OLD Media Moves

Experiencing fear on the business reporting job

September 15, 2013

Posted by Chris Roush

Neil Irwin of the Washington Post writes what it was like five years ago to cover the financial crisis the weekend that Lehman Brothers closed and Bank of America bought Merrill Lynch.

Irwin writes, “So I went into the office, and indeed the source was correct. That evening, Lehman Brothers announced it would go bankrupt, Bank of America was buying Merrill Lynch, AIG sat on the precipice of failure, and a global financial rout was set to begin. We ripped up the front page of the next day’s Post and tried, in the late evening of that Sunday night, to figure out what we could about what had happened and what it meant. The lede on one of the stories I wrote that evening holds up well: ‘The U.S. financial system this weekend faced its gravest crisis in modern times, as regulators resorted to triage on Wall Street to contain the spreading damage from a meltdown in the housing and mortgage market.’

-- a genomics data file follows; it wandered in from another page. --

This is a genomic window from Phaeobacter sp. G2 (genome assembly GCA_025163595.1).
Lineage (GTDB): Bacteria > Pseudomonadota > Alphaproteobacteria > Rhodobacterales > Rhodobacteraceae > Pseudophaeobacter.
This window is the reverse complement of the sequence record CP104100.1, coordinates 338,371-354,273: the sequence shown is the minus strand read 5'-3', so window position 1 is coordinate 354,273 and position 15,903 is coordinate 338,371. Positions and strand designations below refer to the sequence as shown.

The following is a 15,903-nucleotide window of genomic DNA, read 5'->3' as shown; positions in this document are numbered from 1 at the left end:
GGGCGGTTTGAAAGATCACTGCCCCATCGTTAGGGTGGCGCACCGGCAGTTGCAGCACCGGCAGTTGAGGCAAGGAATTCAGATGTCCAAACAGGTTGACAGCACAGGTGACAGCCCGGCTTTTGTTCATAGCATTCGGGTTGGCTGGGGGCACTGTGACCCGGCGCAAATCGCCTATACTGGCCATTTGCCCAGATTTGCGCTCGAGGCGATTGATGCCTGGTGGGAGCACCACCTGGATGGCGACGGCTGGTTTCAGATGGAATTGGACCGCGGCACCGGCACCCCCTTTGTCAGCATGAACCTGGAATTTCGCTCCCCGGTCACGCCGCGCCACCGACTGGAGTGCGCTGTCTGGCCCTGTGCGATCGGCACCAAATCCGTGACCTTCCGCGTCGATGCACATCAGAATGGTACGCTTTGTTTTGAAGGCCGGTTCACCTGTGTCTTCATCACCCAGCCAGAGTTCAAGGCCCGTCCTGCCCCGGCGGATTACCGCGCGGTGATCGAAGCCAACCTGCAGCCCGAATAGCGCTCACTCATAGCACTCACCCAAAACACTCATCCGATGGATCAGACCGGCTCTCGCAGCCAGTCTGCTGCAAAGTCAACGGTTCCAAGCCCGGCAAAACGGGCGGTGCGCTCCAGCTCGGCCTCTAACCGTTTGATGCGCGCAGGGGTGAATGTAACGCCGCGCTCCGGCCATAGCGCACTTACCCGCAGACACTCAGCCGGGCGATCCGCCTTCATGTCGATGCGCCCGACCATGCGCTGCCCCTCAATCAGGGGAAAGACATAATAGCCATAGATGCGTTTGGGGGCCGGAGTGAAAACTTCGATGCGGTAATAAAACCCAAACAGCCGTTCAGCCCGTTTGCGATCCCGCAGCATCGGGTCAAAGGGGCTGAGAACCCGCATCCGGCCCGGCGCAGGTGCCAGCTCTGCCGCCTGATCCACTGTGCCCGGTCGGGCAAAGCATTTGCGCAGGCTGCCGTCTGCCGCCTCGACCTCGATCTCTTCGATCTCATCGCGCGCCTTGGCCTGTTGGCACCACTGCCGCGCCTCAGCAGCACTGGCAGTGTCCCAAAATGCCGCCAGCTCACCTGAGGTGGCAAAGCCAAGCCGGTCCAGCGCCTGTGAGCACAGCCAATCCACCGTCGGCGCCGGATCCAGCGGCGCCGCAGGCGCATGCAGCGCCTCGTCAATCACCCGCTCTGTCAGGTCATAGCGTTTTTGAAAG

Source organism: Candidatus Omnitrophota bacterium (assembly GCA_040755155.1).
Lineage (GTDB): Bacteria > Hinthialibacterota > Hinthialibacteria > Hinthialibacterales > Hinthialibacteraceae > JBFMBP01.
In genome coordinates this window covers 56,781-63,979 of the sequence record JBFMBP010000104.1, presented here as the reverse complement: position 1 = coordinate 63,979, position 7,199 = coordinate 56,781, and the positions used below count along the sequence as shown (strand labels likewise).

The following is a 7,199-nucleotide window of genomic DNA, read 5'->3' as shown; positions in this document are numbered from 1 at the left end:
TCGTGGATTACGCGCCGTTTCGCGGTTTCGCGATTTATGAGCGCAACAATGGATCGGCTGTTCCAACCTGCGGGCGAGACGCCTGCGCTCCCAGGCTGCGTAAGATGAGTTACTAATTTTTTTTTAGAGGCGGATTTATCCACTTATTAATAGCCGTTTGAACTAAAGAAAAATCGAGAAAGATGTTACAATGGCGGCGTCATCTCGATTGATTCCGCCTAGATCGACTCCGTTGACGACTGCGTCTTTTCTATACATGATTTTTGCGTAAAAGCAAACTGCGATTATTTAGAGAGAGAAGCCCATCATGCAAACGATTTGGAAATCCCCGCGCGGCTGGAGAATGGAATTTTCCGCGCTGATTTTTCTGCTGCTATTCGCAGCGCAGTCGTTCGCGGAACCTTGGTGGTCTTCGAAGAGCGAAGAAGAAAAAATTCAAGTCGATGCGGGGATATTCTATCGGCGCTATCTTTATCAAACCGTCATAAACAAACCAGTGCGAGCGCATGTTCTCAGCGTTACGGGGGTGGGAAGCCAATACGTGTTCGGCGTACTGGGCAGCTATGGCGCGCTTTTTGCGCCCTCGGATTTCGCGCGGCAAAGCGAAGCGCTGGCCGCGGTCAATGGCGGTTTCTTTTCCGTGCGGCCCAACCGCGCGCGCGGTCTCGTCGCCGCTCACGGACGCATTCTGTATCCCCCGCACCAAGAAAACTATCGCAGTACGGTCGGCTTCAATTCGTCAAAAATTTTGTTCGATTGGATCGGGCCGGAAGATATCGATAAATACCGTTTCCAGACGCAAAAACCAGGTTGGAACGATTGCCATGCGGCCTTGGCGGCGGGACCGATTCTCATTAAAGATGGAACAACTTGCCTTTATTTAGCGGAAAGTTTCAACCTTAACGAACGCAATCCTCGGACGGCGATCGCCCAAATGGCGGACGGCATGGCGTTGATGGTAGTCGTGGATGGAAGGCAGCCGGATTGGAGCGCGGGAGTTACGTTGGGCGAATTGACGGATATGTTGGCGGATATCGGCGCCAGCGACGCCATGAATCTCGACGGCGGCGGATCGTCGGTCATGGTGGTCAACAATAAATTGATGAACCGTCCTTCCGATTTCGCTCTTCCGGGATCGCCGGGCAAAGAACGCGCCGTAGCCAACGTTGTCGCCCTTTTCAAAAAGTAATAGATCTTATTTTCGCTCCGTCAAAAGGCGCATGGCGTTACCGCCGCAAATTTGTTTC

“Financial writers don’t usually experience fear on the job. War correspondents put their lives on the line as a matter of course; the biggest risk that economics writers usually face on the job is that they will eat an undercooked piece of chicken at some conference.

“But that fall, as I did my work as the Post’s Federal Reserve reporter, it was against a backdrop of deeply felt fear, for what the world’s economic future had in store.”

Read more here.

Subscribe to TBN

Receive updates about new stories in the industry daily or weekly.

Subscribe to TBN

Receive updates about new stories in the industry.